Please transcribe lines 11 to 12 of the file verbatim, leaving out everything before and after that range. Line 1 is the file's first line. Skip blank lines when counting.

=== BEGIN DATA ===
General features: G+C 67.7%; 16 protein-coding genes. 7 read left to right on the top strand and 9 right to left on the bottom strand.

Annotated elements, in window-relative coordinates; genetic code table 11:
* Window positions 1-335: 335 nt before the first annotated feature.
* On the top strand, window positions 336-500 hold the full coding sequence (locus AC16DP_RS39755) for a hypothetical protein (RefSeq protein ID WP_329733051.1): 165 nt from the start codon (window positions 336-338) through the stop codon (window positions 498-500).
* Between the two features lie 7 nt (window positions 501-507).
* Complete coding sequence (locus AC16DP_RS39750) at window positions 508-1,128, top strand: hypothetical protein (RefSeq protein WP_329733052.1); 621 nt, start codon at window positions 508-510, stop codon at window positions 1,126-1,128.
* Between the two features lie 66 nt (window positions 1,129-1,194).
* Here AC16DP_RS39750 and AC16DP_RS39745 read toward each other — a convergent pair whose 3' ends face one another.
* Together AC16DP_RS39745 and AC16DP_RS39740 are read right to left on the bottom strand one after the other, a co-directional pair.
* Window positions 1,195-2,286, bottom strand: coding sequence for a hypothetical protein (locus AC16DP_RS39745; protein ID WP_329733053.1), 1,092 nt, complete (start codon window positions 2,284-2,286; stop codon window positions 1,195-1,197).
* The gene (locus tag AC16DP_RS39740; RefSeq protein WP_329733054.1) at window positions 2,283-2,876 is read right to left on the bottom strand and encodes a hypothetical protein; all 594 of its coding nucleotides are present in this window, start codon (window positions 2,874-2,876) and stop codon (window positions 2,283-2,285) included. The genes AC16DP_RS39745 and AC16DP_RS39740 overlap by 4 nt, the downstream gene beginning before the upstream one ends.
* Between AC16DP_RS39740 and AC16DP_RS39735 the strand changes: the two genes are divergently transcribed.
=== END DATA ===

* The gene (locus tag AC16DP_RS39740; RefSeq protein WP_329733054.1) at window positions 2,283-2,876 is read right to left on the bottom strand and encodes a hypothetical protein; all 594 of its coding nucleotides are present in this window, start codon (window positions 2,874-2,876) and stop codon (window positions 2,283-2,285) included. The genes AC16DP_RS39745 and AC16DP_RS39740 overlap by 4 nt, the downstream gene beginning before the upstream one ends.
* Between AC16DP_RS39740 and AC16DP_RS39735 the strand changes: the two genes are divergently transcribed.